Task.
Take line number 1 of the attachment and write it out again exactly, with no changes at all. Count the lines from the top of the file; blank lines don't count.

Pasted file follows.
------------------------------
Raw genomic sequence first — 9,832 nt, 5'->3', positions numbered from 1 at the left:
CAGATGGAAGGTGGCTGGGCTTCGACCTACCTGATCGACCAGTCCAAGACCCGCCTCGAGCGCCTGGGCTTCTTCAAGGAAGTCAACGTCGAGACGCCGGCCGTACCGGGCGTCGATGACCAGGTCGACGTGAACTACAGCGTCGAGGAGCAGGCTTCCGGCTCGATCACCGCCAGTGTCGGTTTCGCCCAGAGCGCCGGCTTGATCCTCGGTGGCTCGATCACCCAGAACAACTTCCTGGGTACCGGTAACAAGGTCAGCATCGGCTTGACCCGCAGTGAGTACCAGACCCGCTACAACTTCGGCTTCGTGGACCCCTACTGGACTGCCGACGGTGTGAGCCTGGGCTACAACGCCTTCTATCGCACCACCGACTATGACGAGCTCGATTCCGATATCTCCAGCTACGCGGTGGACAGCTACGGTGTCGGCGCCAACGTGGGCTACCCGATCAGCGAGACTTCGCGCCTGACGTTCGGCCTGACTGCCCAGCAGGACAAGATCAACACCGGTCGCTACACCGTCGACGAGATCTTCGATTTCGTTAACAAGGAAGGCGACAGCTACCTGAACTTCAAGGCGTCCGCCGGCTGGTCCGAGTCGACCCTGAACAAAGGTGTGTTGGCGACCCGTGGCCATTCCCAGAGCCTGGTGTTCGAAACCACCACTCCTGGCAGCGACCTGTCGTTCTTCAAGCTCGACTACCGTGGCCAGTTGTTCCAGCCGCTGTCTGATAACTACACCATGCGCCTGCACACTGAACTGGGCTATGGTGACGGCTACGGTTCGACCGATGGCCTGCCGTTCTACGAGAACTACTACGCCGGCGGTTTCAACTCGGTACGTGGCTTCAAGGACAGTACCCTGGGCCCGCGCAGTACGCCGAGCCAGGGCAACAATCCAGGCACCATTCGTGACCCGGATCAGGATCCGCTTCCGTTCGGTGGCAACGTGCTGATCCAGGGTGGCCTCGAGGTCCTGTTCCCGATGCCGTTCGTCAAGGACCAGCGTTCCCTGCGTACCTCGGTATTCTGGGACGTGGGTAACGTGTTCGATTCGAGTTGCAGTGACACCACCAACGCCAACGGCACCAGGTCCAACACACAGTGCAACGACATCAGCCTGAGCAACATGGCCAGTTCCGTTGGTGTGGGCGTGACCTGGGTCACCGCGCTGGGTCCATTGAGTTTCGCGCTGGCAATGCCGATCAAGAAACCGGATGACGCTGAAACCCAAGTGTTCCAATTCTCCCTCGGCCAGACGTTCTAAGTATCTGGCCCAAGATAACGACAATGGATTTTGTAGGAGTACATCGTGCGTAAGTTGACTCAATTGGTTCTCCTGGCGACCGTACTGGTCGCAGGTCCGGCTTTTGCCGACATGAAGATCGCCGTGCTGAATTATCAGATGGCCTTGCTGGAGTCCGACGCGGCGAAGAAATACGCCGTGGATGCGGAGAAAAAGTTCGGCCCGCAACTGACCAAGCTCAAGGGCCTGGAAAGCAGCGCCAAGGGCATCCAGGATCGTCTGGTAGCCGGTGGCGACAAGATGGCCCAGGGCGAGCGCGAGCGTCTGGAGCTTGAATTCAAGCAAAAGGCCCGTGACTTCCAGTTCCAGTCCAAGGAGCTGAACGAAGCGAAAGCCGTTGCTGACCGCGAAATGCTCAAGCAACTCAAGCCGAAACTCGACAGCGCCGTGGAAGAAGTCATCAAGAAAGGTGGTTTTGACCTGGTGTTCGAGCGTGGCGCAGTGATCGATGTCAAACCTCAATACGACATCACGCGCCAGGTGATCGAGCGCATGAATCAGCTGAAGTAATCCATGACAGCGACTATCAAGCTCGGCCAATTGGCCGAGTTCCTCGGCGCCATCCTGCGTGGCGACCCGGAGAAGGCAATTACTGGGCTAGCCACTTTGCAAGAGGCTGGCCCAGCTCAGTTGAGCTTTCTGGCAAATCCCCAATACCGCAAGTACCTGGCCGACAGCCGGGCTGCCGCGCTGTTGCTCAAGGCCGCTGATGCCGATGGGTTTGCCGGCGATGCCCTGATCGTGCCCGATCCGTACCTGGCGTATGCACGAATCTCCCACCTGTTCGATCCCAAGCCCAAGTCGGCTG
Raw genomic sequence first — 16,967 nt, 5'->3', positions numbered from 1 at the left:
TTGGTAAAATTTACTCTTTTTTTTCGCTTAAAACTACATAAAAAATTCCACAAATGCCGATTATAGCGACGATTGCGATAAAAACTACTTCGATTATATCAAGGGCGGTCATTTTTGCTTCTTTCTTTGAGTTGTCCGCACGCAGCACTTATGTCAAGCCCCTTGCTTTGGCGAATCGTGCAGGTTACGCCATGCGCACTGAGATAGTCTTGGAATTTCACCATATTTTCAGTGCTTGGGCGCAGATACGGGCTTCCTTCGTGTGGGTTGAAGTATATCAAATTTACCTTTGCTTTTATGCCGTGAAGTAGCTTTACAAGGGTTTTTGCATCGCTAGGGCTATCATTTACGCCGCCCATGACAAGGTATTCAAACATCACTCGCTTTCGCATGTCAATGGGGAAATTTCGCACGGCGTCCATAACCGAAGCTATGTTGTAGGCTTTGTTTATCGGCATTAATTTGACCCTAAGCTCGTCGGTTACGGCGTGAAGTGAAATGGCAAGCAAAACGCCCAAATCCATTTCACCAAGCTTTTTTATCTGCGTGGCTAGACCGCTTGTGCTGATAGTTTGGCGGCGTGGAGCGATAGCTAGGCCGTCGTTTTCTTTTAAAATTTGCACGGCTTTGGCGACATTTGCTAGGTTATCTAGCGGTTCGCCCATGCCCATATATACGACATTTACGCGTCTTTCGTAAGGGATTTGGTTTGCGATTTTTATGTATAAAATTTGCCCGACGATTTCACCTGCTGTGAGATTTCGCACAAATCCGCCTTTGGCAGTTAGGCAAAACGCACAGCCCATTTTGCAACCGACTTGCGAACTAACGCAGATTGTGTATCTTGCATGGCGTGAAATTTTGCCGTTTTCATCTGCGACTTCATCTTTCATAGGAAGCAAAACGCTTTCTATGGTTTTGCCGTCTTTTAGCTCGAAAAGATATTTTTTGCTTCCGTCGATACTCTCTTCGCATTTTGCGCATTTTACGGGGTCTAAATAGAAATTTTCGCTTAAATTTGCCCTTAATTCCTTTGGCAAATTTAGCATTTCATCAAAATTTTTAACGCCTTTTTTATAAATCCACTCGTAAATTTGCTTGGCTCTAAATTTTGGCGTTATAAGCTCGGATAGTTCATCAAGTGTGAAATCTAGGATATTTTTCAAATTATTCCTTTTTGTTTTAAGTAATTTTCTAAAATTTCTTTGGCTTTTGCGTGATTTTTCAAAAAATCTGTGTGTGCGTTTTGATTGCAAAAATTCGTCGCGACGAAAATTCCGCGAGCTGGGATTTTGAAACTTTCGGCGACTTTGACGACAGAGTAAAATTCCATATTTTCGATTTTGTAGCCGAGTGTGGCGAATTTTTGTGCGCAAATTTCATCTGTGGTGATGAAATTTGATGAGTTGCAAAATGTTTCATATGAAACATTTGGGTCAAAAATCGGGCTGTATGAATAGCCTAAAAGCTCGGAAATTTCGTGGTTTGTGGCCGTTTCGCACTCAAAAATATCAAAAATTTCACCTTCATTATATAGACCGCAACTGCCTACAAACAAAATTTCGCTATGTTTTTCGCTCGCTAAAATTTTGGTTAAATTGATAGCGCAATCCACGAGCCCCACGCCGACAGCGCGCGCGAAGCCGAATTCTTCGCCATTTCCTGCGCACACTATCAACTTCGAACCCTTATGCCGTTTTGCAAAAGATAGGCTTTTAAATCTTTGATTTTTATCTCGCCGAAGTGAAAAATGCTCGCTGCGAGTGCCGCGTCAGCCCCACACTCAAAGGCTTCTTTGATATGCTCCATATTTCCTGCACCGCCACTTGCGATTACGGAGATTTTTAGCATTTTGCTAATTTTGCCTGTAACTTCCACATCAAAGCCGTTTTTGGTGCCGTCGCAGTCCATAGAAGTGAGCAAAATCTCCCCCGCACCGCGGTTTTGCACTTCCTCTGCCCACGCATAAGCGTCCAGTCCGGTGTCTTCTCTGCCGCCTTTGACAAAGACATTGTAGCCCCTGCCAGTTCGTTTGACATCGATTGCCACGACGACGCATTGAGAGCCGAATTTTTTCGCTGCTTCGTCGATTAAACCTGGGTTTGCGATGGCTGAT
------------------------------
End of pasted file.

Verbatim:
Raw genomic sequence first — 9,832 nt, 5'->3', positions numbered from 1 at the left: